An often unmentioned or hidden mental illness is a significant factor in determining parenting plans in the bests interests of the children. The best interests include the needs of each child, the parent/child relationship, the parenting capacities of each parent, and protecting children from exposure to mental health problems of parents. To determine whether a case involves mental health issues, it is necessary to retain a parenting evaluator to identify specific mental health issues such as diagnosed mental illness, psychological adjustment problems, personality disorders, domestic violence screening, substance abuse, and child maltreatment. The parenting evaluator will also make recommendations regarding restrictions for a parent.
Effective parenting plans directly address specific issues and/or disorders. The evaluator’s assessment should specifically define each mental health issue. A specialized assessment of harms/risks posed to children and parenting by domestic violence should also be done as cases involving domestic violence often involve disordered parents whose parenting abilities are affected. For example, the victim’s parenting is affected by the domestic violence perpetrator sabotaging/interfering with the adult victim’s parenting time and the domestic violence perpetrator’s parenting focuses on controlling the intimate partner and not on parenting in the best interests of the child. Parenting plan provisions should be included to protect the victim parent and the children.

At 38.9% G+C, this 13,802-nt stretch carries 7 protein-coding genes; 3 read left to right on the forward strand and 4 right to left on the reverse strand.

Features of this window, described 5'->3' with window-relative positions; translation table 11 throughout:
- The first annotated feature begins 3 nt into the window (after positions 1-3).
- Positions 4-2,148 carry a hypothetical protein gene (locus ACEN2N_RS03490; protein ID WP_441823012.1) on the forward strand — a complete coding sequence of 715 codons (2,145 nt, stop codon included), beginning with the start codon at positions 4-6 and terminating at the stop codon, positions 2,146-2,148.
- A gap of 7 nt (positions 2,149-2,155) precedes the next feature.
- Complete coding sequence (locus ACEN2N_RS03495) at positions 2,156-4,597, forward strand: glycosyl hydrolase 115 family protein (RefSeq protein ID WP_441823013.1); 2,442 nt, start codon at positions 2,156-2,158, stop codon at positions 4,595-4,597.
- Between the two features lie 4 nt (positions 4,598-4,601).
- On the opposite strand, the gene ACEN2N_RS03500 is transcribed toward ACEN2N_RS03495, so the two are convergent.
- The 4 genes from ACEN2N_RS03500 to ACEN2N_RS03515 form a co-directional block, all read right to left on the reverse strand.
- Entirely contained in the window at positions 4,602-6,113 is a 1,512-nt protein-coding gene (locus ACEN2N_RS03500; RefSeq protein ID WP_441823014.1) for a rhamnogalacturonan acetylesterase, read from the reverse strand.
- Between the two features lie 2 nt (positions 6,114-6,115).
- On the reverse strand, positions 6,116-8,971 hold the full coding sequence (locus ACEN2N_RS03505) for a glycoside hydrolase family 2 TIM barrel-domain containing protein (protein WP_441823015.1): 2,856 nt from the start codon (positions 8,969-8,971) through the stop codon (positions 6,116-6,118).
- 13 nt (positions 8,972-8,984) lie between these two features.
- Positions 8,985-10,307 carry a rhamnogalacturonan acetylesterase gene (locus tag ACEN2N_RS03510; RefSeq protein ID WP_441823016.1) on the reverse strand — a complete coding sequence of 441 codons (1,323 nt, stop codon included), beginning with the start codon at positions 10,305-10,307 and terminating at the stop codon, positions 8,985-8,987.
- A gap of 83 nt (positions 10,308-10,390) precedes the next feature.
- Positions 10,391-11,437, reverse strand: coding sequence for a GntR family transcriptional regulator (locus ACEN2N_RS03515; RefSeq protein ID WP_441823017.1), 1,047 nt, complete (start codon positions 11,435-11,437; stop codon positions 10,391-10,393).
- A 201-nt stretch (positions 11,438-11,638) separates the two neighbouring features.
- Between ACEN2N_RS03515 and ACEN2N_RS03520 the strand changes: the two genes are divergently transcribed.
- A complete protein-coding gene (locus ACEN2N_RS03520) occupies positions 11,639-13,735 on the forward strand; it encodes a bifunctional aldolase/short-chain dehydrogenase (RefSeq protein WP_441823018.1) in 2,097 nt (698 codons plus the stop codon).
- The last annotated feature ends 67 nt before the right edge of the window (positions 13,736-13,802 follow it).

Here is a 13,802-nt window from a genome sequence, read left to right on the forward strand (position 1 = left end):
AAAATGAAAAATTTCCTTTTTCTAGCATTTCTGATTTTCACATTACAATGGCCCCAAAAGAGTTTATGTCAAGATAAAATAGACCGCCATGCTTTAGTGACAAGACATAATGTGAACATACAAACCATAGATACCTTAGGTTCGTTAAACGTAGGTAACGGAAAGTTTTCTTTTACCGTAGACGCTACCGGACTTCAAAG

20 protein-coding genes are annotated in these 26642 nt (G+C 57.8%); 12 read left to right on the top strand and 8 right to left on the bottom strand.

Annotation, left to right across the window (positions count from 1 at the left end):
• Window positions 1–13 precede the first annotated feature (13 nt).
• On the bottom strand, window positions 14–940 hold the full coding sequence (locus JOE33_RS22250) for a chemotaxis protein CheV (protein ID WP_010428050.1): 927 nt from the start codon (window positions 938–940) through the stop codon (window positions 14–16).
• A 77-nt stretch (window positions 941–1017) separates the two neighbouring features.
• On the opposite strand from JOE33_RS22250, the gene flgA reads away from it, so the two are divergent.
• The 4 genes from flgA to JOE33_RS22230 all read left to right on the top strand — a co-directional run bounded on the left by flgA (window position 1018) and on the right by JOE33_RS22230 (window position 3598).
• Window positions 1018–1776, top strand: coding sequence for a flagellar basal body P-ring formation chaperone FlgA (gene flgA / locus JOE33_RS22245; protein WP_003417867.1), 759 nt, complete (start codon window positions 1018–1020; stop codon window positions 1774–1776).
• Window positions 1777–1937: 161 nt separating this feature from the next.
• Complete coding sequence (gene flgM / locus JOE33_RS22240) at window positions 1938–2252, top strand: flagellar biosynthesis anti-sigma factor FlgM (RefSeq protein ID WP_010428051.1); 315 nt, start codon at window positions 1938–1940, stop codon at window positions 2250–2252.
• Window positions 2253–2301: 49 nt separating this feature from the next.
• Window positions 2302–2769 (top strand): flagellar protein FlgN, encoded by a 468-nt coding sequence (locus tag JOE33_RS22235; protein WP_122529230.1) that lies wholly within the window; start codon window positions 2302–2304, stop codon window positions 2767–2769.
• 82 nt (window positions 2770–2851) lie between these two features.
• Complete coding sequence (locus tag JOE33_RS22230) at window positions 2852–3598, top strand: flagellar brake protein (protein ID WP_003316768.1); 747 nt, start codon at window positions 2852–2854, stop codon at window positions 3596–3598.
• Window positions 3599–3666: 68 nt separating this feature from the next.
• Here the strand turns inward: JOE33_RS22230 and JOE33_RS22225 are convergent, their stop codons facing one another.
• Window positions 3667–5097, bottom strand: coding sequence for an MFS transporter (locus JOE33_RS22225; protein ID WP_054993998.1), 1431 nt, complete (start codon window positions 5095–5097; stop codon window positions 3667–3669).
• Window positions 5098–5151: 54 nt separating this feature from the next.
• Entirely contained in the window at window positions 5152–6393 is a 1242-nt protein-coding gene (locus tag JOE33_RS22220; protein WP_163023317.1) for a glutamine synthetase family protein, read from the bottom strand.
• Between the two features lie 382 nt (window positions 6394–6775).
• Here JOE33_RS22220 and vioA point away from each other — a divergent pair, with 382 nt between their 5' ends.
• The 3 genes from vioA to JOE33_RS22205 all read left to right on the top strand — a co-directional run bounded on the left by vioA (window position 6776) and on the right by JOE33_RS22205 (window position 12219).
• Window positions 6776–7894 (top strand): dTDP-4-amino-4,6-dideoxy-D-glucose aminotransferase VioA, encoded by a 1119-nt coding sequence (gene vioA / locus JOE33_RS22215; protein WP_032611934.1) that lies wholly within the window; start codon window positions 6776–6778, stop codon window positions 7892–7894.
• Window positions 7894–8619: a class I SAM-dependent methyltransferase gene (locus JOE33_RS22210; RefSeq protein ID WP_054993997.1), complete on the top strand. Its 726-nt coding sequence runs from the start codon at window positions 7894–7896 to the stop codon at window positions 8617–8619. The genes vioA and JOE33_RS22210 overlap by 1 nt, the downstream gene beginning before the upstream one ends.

An evaluator’s recommendations should include how the child’s exposure to mental health issues can be decreased and how support for bonds between children and disordered parents can be strengthened. These should also include specific provisions to achieve this, including increases or decreases of restrictions of a parent based upon that parent’s therapy or treatment goals. Parenting plans must also include a clear dispute resolution process, often limited to court involvement due to the level of conflict in these types of cases. Typically, these parenting plans support parallel parenting as it is difficult for disordered parents to agree on issues involving the children.
Child development, including a child’s attachment to each parent, is highly relevant to parenting plans. Considerations to be made are how a parent’s mental health issues compromise that parent’s attachments to children. The children’s attachment styles are linked to parents’ behaviors and sensitivities to children. Parents with mental health issues and personality disorders are compromised in making secure attachments with children. This must be considered in allocating time with each parent.
Frequently, cases involving mental health issues never escape ongoing litigation due to high conflict between parents. Parents with mental health issues are typically challenged in their reasoning and failure to act in the best interests of the children. The most important role the lawyer has in these cases is to draft a detailed parenting plan with provisions to protect the children.